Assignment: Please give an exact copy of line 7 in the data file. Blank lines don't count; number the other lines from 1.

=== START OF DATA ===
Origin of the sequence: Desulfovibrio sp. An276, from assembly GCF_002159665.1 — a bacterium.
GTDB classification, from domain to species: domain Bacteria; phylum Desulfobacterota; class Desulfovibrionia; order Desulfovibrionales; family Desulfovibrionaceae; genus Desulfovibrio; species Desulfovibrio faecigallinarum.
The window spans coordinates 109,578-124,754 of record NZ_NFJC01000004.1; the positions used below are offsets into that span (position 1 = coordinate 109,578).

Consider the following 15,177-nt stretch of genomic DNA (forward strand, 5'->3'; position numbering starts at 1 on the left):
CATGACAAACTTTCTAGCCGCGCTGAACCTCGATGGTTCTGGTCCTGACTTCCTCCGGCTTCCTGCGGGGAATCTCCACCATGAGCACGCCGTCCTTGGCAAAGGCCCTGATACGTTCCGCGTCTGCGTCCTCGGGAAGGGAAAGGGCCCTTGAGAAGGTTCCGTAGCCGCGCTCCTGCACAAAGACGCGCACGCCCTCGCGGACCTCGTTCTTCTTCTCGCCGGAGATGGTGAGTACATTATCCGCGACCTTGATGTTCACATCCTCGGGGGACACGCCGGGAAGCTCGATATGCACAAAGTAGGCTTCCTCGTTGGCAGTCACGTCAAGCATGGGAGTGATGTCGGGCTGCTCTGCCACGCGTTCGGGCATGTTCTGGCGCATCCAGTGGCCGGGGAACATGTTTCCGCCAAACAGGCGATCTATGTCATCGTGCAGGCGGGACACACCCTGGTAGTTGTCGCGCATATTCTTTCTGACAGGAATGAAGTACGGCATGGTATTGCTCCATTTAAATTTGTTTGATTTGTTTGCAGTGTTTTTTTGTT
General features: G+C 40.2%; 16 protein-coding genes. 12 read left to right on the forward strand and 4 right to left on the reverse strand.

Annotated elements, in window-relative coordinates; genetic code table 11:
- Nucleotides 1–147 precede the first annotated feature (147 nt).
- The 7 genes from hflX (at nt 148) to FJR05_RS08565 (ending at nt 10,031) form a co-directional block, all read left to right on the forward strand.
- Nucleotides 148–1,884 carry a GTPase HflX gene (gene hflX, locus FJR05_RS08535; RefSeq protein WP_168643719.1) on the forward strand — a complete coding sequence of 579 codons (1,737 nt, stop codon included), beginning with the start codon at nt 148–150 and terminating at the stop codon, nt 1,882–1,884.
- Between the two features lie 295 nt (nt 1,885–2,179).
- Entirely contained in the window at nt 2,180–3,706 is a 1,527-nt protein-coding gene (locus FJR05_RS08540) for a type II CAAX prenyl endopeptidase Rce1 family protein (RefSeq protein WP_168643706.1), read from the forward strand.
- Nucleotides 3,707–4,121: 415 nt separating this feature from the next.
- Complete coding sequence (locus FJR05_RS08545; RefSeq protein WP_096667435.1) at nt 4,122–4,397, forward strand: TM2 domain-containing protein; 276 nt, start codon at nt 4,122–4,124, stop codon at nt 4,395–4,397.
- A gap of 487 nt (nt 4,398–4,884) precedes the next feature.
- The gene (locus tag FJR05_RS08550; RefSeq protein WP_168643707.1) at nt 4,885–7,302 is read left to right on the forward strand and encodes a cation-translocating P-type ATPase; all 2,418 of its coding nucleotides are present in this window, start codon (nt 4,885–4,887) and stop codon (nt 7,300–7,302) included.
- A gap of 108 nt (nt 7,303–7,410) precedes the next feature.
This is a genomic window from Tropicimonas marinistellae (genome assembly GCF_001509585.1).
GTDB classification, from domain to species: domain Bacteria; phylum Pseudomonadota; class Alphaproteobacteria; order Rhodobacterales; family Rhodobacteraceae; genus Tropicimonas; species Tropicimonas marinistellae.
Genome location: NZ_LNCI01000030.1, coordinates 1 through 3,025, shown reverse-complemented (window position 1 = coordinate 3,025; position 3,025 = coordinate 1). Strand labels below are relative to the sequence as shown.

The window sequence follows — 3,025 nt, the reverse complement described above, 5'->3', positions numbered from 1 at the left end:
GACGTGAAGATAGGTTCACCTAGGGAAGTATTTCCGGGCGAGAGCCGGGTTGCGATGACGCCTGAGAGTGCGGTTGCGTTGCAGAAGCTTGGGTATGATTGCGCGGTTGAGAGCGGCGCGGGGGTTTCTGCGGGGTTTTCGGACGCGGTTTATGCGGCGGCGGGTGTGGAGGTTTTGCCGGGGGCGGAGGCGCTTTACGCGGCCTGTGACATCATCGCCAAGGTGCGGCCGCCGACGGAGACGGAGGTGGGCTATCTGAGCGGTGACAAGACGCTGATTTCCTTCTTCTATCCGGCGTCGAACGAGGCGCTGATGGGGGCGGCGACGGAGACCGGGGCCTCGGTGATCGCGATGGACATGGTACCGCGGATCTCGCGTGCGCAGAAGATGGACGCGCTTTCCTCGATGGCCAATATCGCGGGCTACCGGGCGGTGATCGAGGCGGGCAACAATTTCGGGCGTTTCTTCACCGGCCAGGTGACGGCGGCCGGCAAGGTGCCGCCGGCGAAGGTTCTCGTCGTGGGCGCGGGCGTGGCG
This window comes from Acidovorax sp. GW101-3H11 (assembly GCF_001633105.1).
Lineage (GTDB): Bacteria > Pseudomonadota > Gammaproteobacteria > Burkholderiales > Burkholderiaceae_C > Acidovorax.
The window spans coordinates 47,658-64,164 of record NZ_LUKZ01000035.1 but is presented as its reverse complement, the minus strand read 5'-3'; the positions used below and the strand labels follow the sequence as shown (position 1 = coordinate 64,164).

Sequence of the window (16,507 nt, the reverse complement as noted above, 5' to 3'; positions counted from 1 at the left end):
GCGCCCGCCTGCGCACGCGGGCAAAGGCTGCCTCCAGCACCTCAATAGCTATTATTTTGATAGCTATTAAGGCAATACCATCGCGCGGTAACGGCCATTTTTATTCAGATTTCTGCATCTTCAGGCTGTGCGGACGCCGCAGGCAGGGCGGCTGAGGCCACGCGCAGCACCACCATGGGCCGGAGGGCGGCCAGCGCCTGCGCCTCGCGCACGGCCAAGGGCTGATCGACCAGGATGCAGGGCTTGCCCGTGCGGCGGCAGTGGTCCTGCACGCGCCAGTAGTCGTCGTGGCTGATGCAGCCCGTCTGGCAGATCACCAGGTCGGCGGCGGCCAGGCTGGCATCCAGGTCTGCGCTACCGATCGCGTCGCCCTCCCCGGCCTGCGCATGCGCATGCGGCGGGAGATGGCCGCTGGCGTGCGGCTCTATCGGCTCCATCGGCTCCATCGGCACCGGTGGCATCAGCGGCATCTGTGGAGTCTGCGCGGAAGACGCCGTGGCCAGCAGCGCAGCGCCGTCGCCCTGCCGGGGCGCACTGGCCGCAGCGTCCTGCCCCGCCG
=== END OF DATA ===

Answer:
Annotated elements, in window-relative coordinates; genetic code table 11: